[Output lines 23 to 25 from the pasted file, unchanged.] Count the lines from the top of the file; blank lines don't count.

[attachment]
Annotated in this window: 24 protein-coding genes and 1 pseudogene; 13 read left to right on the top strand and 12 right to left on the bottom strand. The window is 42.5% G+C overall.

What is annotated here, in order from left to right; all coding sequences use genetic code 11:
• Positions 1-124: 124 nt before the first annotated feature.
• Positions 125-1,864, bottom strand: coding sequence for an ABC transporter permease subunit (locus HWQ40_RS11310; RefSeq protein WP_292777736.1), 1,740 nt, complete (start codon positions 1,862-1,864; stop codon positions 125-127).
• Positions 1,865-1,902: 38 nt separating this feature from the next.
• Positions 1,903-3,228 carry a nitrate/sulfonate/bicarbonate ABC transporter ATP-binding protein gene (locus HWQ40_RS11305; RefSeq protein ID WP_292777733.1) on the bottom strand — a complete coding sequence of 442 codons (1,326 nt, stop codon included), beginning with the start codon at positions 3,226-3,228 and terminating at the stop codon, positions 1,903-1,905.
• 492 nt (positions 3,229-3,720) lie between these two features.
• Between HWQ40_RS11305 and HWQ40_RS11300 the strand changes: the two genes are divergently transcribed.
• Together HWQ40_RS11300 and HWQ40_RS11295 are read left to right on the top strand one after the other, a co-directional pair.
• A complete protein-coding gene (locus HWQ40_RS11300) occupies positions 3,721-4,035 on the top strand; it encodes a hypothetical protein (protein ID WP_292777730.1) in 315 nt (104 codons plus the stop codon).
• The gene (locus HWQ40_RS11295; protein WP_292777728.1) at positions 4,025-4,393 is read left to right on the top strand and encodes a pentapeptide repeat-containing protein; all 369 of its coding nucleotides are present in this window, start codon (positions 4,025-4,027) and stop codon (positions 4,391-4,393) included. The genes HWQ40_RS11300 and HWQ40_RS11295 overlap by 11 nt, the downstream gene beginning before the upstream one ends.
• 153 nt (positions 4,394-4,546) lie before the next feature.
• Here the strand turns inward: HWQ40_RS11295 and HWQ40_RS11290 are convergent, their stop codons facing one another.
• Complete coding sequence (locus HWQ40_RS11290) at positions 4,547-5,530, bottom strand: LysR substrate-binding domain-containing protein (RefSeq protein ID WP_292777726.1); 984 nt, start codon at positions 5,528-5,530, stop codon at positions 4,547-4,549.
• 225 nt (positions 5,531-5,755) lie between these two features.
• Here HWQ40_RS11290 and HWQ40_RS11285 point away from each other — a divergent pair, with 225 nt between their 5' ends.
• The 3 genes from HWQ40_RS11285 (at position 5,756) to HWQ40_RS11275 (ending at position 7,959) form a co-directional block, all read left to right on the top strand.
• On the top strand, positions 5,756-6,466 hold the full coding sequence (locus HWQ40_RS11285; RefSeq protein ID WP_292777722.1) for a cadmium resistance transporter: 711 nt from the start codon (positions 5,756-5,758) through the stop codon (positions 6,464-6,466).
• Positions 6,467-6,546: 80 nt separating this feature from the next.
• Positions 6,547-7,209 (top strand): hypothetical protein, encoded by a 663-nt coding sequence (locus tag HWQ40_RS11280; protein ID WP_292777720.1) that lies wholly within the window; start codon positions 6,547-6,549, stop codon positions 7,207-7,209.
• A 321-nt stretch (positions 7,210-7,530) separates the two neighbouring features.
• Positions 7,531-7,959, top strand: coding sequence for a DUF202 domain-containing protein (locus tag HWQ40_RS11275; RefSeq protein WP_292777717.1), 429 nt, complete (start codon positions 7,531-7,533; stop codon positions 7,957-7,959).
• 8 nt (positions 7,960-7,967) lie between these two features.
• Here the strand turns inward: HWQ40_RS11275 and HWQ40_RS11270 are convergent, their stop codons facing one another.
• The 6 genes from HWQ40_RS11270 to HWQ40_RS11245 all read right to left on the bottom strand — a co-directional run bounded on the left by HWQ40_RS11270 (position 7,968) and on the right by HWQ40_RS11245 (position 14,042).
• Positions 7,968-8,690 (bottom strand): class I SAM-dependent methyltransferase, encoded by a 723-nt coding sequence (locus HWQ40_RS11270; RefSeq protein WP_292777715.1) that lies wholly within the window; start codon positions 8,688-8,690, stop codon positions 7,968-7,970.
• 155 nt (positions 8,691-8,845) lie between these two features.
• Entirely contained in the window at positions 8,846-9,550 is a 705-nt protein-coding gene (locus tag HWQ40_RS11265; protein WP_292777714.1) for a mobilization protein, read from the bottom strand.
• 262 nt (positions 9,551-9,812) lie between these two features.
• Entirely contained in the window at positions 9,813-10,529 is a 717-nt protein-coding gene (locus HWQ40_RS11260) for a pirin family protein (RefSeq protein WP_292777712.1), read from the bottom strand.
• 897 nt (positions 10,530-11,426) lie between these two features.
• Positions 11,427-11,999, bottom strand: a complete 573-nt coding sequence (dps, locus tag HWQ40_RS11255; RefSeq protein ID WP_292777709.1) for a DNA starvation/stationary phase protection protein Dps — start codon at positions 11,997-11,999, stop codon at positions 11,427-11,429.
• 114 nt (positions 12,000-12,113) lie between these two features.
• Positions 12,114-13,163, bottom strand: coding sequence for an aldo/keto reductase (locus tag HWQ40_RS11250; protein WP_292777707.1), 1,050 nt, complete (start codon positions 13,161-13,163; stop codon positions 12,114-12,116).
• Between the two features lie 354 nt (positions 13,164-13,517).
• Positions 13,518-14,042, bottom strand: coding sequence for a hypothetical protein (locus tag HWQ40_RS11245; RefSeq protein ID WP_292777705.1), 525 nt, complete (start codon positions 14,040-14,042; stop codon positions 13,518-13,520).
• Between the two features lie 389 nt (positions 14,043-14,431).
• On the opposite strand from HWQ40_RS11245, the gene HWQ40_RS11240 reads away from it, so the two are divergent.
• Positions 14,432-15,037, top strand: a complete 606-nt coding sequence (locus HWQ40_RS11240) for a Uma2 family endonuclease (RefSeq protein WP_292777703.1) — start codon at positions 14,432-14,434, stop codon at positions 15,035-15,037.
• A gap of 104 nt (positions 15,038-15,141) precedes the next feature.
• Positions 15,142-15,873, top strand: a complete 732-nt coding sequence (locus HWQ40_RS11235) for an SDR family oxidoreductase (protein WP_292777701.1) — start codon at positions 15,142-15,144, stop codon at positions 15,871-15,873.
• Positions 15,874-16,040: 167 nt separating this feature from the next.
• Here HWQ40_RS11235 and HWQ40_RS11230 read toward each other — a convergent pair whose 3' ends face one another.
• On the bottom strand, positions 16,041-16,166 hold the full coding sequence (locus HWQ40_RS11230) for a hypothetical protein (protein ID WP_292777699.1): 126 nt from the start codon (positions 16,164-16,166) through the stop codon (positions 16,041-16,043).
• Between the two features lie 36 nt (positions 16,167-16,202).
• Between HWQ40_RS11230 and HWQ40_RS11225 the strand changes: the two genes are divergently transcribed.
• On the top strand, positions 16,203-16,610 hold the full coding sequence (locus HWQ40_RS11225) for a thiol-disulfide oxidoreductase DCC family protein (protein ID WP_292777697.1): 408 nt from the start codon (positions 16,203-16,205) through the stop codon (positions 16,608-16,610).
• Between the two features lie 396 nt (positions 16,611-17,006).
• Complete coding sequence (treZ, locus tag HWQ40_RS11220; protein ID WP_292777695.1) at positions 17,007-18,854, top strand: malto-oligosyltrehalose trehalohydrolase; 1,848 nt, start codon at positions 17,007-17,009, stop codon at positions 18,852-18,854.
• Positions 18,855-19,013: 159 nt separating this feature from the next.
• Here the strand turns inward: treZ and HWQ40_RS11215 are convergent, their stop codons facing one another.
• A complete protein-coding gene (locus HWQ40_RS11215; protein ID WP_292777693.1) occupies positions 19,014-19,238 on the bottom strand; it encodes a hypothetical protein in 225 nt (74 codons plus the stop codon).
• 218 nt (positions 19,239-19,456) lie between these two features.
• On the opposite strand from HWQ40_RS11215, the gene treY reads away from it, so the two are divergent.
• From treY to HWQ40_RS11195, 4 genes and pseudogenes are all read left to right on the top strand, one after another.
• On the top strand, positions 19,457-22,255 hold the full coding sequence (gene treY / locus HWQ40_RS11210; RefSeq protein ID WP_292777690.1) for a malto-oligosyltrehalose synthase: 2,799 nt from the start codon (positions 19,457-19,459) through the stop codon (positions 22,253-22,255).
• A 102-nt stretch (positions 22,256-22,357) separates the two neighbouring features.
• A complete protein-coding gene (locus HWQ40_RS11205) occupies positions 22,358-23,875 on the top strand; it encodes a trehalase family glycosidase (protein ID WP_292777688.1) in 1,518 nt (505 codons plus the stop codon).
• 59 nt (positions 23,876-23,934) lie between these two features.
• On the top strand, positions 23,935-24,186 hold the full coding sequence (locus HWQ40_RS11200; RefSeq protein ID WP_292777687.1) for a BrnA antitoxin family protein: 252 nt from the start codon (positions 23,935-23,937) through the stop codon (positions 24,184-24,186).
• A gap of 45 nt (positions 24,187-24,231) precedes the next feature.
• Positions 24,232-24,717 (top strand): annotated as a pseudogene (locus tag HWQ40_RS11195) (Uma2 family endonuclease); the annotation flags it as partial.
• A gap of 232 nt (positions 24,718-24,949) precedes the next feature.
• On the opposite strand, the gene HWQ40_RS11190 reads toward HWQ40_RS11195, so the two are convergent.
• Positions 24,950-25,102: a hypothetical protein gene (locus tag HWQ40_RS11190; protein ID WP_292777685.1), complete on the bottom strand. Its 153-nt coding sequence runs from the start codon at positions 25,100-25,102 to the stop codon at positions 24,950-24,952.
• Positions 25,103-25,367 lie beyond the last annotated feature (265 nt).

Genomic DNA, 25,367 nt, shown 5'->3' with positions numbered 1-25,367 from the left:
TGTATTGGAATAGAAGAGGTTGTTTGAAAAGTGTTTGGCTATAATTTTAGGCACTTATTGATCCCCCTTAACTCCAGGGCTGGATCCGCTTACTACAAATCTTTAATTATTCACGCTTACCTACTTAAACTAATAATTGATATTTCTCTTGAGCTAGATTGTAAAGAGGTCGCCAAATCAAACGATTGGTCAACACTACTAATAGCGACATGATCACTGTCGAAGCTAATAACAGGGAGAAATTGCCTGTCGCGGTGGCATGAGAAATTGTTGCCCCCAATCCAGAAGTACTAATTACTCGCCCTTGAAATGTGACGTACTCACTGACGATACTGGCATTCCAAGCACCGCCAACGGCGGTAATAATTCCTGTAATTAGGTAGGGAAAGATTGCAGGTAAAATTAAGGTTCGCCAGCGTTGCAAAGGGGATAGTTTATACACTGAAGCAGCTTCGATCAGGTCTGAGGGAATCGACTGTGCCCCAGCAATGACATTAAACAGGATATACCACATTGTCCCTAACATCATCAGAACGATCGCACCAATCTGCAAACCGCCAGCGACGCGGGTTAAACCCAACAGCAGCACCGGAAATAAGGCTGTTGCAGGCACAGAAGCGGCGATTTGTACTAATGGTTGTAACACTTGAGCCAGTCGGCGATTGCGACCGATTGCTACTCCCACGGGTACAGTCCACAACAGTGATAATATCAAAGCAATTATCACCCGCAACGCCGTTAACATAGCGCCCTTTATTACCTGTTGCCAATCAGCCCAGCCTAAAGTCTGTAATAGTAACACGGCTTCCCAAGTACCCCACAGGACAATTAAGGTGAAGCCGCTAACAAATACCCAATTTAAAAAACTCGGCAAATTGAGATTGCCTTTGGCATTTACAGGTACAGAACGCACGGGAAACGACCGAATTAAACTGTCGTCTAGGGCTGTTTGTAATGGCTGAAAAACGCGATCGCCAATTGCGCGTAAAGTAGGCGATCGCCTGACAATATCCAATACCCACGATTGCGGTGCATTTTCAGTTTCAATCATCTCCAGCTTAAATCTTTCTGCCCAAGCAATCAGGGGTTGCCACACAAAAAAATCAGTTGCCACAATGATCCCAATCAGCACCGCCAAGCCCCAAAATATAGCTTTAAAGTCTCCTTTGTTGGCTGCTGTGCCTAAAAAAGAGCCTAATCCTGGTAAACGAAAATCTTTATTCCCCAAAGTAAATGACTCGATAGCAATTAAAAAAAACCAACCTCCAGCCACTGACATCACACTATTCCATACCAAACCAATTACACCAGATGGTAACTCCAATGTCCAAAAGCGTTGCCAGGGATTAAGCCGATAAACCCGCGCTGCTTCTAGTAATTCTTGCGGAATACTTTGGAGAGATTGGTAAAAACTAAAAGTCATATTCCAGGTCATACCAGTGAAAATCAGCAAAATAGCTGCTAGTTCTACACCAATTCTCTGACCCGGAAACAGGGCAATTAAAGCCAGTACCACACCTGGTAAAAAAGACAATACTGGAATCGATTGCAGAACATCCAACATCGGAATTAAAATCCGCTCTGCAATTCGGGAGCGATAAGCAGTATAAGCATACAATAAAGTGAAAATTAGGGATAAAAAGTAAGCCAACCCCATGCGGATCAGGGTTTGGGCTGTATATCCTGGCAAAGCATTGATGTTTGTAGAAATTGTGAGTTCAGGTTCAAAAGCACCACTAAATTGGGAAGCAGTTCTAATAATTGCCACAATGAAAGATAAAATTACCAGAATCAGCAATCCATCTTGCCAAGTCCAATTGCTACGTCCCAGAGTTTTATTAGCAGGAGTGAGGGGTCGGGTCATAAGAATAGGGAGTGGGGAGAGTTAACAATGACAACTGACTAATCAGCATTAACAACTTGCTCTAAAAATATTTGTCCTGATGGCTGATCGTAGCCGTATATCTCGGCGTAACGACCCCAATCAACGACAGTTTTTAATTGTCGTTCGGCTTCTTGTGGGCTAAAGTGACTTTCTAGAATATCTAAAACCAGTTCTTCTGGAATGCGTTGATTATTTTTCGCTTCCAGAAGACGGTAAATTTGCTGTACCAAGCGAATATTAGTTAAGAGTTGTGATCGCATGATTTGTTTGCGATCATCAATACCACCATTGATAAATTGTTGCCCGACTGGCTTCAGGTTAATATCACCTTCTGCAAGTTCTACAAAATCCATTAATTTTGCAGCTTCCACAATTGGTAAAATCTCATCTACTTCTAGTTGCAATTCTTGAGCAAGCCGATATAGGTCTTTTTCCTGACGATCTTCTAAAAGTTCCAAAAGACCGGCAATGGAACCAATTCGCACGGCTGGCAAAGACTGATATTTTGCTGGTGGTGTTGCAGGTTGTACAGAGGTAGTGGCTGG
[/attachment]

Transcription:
• 8 nt (positions 7,960-7,967) lie between these two features.
• Here the strand turns inward: HWQ40_RS11275 and HWQ40_RS11270 are convergent, their stop codons facing one another.
• The 6 genes from HWQ40_RS11270 to HWQ40_RS11245 all read right to left on the bottom strand — a co-directional run bounded on the left by HWQ40_RS11270 (position 7,968) and on the right by HWQ40_RS11245 (position 14,042).